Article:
This regulation will apply to dairy products with the Harmonised System (HS) codes between 0401 to 0406 (milks, creams, yoghurt, whey, butter and other dairy spreads, some cheeses) and 9806 (Liquid milk, non-goat/sheep milk and condensed milk; also controlled under HS 0401, 0402 and 0403).
“All imported dairy and dairy products that are meant for human consumption purposes will need to have an official sanitation certificate issued by the exporting country starting from May 1 2020,” said Director-General of the Taiwan Food and Drug Administration Wu Shou-mei in a formal statement.
“This formal document needs to be attached to the imports and should contain statements proving that the imports are fit for human consumption or compliant with the relevant food safety and health regulations in the exporting country.”
These regulations appear to have been notified to the World Trade Organisation as early as 2018, although the dates for adoption, publication and enforcement were submitted as ‘To be determined’ back then.
Taiwan is known to be particularly careful about its dairy imports, and only started importing fluid milk from foreign countries in 2002, as per data from the Global Agricultural Information Network.
Prior to this, the country had in place a full ban on fluid milk imports, which was switched to a Tariff Rate Quota (TRQ) and a Special Safeguard (SSG) mechanism when it opened its market some 18 years back.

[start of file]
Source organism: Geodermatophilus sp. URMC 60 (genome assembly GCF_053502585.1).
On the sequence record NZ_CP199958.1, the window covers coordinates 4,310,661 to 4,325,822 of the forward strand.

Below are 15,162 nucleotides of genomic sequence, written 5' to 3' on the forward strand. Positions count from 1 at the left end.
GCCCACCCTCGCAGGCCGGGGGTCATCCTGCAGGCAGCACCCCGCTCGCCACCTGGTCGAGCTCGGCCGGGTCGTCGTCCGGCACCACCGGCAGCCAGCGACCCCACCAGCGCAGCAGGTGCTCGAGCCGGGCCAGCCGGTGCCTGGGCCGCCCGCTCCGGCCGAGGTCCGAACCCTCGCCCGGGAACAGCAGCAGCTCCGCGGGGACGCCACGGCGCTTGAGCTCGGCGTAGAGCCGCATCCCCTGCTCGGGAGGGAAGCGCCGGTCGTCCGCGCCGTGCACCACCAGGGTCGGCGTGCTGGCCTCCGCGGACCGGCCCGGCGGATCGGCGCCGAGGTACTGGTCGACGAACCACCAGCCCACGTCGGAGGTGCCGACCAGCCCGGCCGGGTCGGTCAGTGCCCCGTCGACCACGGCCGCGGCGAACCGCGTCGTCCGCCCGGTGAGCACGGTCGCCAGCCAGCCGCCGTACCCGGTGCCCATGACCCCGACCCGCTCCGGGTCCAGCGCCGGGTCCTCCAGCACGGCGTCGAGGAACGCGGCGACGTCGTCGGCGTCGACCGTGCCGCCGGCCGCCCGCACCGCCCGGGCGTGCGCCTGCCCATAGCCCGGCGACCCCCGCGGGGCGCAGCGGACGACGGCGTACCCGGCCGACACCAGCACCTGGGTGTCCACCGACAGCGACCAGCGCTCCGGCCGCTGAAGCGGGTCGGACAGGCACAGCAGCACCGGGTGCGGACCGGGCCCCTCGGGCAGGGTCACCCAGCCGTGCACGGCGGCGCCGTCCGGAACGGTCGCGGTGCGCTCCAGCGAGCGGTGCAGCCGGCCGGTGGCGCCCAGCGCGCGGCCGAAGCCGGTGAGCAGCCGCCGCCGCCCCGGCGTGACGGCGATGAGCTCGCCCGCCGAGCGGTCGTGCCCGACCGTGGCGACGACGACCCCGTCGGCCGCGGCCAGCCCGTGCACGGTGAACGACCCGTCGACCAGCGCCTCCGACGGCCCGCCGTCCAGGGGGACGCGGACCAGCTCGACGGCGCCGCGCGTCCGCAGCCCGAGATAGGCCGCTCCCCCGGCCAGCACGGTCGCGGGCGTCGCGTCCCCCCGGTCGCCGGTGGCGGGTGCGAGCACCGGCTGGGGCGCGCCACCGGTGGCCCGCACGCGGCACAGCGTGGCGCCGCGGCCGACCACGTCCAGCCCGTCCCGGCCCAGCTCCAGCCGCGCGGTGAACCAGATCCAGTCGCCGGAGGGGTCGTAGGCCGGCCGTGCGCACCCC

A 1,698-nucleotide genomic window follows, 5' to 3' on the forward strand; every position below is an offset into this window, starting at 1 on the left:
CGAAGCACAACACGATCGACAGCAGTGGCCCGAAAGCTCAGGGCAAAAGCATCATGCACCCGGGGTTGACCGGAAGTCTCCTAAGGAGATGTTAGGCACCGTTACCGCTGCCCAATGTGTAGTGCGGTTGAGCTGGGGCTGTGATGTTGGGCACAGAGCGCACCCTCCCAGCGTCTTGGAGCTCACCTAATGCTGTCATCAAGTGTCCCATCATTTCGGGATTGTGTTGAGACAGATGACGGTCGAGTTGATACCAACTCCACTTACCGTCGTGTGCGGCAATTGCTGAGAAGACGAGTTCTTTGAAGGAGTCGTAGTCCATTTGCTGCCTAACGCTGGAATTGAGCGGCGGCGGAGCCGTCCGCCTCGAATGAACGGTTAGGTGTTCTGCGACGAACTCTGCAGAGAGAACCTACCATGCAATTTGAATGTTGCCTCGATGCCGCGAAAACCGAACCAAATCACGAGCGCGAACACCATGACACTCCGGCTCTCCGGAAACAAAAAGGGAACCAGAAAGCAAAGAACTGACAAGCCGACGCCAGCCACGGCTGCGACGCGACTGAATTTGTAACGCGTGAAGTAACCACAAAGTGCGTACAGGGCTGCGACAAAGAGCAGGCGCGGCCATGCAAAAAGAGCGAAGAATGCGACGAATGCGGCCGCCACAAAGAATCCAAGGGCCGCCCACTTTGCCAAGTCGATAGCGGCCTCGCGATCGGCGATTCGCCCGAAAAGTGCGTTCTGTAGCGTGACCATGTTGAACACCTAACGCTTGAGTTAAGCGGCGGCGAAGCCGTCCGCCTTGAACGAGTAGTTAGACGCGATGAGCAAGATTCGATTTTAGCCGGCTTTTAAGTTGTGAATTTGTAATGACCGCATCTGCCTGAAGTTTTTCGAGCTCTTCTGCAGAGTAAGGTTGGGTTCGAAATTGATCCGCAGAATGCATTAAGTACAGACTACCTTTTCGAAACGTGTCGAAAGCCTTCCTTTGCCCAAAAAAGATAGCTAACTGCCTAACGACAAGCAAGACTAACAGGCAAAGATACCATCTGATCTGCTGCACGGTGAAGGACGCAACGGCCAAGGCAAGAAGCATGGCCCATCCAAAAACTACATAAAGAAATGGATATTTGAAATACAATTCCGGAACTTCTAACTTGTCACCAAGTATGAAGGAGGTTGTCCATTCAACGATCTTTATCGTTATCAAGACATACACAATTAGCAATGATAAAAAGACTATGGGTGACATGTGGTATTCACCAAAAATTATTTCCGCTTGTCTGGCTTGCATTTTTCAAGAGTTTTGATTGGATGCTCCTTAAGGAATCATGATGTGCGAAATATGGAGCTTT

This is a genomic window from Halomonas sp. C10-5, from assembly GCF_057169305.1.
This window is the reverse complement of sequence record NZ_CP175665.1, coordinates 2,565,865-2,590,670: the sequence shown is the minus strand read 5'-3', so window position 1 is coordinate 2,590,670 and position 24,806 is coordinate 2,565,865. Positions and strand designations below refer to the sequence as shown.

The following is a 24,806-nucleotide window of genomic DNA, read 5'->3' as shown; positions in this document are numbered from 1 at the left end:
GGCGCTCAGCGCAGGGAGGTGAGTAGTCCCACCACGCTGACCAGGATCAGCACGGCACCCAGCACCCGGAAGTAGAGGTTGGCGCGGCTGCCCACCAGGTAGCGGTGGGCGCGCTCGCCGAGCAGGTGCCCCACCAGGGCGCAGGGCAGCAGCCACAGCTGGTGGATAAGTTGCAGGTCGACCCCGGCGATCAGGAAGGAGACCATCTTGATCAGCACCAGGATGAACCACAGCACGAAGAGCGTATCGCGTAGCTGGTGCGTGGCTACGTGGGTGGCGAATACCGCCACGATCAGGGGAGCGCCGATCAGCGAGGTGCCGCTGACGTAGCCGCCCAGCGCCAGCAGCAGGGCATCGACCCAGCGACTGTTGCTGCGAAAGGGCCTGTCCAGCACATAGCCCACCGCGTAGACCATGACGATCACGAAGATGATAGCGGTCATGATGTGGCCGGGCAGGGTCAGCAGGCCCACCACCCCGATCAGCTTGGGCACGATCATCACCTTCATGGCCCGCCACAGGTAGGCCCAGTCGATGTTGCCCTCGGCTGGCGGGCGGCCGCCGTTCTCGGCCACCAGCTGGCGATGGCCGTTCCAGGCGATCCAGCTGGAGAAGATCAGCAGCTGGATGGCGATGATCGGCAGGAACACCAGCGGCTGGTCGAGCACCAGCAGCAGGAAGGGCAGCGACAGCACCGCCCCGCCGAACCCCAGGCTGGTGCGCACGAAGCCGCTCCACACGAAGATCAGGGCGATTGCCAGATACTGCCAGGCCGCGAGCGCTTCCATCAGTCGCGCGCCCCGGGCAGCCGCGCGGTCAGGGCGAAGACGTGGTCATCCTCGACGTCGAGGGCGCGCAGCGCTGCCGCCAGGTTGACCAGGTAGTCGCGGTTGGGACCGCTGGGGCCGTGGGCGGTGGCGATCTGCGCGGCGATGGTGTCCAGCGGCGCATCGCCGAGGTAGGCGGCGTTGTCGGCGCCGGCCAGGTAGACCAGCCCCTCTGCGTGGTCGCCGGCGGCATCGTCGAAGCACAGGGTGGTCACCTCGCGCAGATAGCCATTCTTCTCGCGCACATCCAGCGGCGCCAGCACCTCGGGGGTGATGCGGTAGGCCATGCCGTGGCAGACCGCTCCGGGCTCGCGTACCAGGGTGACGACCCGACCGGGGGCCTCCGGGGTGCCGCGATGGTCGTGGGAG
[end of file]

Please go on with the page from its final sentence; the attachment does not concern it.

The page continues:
An SSG is basically an import duty to deal with import surges, whereas a TRQ is a system that utilises both import quotas and tariffs to regulate import inflow of a particular product.
Although both the TRQ and SSG were put in place almost two decades ago, the Taiwanese dairy industry is still protected by these measures. The SSG for milk is triggered by certain quantities/unit prices as determined by the Taiwan Department of Treasury and is generally utilised when demand is high in the country, for example during the summer.
As of 2018, import volumes falling within the import quota saw 15% tariffs, but those out of the quota were charged NT$15.6 (US$0.52) per kilogramme, which the Unites States Department of Agriculture (USDA) estimated to be some 50% of the average import value.
“[An] additional 33.3% surcharge is applied [to] imports above the SSG’s quantity trigger [in addition to the out-of-quota tariff, so] little milk is imported after the SSG comes into effect as the combination of the out-of-quota tariff and SSG can exceed 80% of the import value,” said USDA.
Goat and sheep milk imports are not subject to any TRQ or SSG controls but are required to pay a 20% tariff.
Taiwan signed a Free Trade Agreement (FTA) with New Zealand in 2013 agreeing to remove all tariff and quota restrictions for dairy imported from New Zealand by 2025, as per documentation from the New Zealand Commerce and Industry Office (CIO).
Under the FTA, New Zealand’s import quota was set at 8,500 tons in 2019, which will increase to 10,000 tons in 2022 before this is lifted completely in 2025.
Although it is currently the second largest exporter of milk to Taiwan behind the United States, the conditions of the agreement are likely to give New Zealand dairy a significant advantage in the market, posing a threat not only for the US but for local milk producers as well.